Contact A Lawyer
Have A Potential Case Reviewed By An Attorney
As the first federal trial involving a vaginal mesh lawsuit against C.R. Bard is set to begin this week, the federal judge presiding over the litigation has identified four cases involving American Medical System (AMS) mesh that will be considered for a trial that is scheduled to begin in December.
In the U.S. District Court for the Southern District of West Virginia, Judge Joseph R. Goodwin is currently presiding over six different federal MDLs (Multidistrict Litigations) involving more than 18,500 lawsuits filed against several different manufacturers of vaginal mesh and bladder sling products, including Bard, AMS, Boston Scientific, Ethicon, Coloplast and Cook Medical.
The transvaginal surgical mesh products are used to repair pelvic organ prolapse and female stress urinary incontinence, but complaints allege that they have caused women to suffer painful and debilitating injuries when the mesh eroded through the vagina, resulting in internal injuries, infections and other health problems.
A series of bellwether trials are being scheduled involving different manufacturers to serve as test cases, designed to help the parties gauge how juries are likely to respond to evidence and testimony that will be repeated throughout the litigation. The outcomes of these cases may help facilitate negotiations to reach potential vaginal mesh settlement agreements in a large number of cases.
Bellwether Vaginal Mesh Trial Dates
This week, the first of a series of four test trials is scheduled to begin involving Bard Avaulta mesh lawsuits. About 3,000 cases are currently pending against C.R. Bard and their subsidiaries, with a lawsuit filed by Donna Cisson selected earlier this year to be the first case to go to trial.
A second series of bellwether trials are scheduled to begin later this year, with the first being an AMS mesh lawsuit that is set for trial starting on December 3, 2013. It will be followed by a second trial slated to begin on May 6, 2014. There are currently more than 6,000 lawsuits pending in the federal court system involving products manufactured by AMS.
According to a Pretrial Order (PDF) issued by Judge Goodwin on July 1, lawsuits filed by Lisa Fontes, Joann Serrano, Debbie Jilovec and Mary Weiler were identified as bellwether cases eligible for the first trial dates. Judge Goodwin has indicated that he will identify the two specific cases that must be prepared for the December trial date at a later time, with one lawsuit to be selected as the primary trial case.
There has been some speculation that AMS may attempt to settle cases before the first trial dates begin. Last month it was disclosed in an SEC filing that an AMS mesh settlement was reached for $54.5 million to resolve an unspecified number of cases filed by a small number of law firms.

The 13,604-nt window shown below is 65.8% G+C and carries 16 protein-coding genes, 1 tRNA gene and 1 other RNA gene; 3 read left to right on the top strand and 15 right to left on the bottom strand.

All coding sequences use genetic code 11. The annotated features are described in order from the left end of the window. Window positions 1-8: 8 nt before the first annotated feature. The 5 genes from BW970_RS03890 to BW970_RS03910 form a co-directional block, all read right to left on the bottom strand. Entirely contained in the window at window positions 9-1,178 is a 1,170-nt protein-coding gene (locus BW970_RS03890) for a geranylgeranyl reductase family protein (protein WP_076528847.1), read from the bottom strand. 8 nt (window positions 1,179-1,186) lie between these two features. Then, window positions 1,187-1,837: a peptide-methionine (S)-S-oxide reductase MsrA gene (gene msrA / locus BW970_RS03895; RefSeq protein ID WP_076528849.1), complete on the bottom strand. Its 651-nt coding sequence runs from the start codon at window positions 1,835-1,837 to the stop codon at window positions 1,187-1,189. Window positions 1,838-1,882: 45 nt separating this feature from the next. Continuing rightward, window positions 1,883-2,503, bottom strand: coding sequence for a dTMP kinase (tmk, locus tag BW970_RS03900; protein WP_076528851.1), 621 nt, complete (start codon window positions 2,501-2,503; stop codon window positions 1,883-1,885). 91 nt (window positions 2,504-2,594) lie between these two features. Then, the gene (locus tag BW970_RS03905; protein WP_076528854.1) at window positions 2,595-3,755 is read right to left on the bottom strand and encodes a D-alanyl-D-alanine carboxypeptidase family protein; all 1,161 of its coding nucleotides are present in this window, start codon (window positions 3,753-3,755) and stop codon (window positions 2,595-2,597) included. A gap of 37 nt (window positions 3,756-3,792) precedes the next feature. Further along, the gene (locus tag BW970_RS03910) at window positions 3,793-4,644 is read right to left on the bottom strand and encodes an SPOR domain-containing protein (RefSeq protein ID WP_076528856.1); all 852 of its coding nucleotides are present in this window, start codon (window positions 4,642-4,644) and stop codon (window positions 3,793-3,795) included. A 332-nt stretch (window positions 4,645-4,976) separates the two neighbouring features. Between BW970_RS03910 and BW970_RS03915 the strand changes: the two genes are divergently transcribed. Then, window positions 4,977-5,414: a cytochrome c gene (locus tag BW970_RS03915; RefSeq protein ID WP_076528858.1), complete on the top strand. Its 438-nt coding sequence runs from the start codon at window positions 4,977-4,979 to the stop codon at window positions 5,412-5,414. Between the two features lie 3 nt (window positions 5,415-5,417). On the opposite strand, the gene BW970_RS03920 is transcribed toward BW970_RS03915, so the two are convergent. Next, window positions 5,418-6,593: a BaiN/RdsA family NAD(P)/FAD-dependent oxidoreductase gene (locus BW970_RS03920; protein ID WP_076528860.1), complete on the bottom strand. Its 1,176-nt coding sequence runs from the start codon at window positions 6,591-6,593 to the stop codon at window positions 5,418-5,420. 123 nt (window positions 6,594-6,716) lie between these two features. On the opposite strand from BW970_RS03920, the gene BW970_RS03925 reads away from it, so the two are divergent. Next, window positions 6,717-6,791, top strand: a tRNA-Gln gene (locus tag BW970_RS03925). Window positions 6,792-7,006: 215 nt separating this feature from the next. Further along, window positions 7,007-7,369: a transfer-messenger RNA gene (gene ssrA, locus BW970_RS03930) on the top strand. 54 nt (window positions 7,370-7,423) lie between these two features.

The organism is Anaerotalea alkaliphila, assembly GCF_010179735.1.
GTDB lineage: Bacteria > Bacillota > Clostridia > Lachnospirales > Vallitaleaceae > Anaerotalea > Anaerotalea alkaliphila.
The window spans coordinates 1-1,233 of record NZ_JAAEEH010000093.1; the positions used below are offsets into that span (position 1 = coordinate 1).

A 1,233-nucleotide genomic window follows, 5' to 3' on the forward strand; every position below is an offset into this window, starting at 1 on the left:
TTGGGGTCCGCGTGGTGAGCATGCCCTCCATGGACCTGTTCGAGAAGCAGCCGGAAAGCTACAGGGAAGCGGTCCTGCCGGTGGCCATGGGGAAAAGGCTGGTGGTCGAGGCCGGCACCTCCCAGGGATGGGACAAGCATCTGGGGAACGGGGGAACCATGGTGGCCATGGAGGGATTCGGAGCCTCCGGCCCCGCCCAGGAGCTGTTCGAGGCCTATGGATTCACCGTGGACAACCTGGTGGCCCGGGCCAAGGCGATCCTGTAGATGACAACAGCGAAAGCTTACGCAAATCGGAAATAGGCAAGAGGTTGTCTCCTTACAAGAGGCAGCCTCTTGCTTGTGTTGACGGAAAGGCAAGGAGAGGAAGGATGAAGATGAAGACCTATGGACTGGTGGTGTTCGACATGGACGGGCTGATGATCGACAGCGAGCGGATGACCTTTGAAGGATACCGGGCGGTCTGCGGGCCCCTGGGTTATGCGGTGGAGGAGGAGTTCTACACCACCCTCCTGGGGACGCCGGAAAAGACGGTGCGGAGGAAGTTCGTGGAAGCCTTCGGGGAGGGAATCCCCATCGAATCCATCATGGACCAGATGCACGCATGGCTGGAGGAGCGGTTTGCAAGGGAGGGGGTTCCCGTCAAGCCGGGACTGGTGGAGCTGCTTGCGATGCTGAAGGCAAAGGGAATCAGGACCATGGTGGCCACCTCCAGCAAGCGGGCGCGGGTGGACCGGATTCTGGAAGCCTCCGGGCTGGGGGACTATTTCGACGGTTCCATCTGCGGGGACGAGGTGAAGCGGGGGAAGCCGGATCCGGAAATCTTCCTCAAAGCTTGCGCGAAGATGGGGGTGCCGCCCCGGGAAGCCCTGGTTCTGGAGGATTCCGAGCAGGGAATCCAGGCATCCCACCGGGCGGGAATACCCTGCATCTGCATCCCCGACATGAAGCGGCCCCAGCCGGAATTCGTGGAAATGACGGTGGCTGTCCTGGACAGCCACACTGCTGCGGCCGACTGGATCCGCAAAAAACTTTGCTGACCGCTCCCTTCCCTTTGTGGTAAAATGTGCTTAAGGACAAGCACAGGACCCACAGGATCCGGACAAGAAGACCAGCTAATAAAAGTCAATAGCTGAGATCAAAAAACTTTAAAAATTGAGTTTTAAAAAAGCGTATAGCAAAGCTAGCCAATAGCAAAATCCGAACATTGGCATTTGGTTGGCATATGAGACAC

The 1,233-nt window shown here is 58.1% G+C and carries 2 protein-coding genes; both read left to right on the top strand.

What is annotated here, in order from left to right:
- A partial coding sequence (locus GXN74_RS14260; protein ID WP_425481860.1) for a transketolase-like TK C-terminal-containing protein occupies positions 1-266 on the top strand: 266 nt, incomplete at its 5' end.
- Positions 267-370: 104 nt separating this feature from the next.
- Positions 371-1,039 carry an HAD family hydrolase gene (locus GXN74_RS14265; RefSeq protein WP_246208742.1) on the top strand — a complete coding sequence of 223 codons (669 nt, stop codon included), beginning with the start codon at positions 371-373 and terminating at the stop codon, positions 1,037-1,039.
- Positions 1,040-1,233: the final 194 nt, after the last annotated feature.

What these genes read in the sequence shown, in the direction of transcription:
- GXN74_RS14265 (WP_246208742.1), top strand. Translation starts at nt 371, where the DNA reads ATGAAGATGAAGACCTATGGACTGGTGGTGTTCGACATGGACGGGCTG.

In addition to the Bard and AMS lawsuits, Judge Goodwin is also presiding over MDLs involving more than 3,500 Boston Scientific mesh lawsuits, 5,750 Ethicon Gynecare mesh lawsuits, 320 Coloplast sling lawsuits and about 20 Cook Medical biodesign mesh lawsuits.
Transvaginal Mesh Litigation
The vaginal mesh litigation throughout the United States has grown rapidly over the past few years, following an FDA warning issued in July 2011 that indicated thousands of women have reported suffering problems with vaginal mesh. The federal health regulators suggested that use of vaginal mesh to repair pelvic organ prolapse may provide no additional benefits over other treatment alternatives.
In early 2012, the FDA sent a letter to several manufacturers of these products, ordering that they conduct additional studies and trials to evaluate the safety of transvaginal mesh products, looking for additional information to establish whether they pose an unreasonable risk of injury for women.
Many states have a two-year statute of limitations, which requires that any lawsuit be filed within two years from when the plaintiff knew or reasonably could have discovered that they were injured by a defective product. Therefore, there has been an increase in the number of complaints filed in recent weeks, as the two year anniversary of the FDA’s vaginal mesh safety communication approaches on July 13, which the manufacturers may argue triggered the start of the statute of limitations period for injuries occurring prior to 2011.
In addition to cases pending in the federal court system, thousands of lawsuits are spread throughout several different state courts, including California and New Jersey.
In July 2012, a California state court awarded $5.5 million in damages for Bard Avaulta mesh that caused a woman to require multiple follow up surgeries. In February, a New Jersey state court jury awarded $11.1 million in compensatory and punitive damages for problems with Ethicon’s Gynecare Prolift mesh.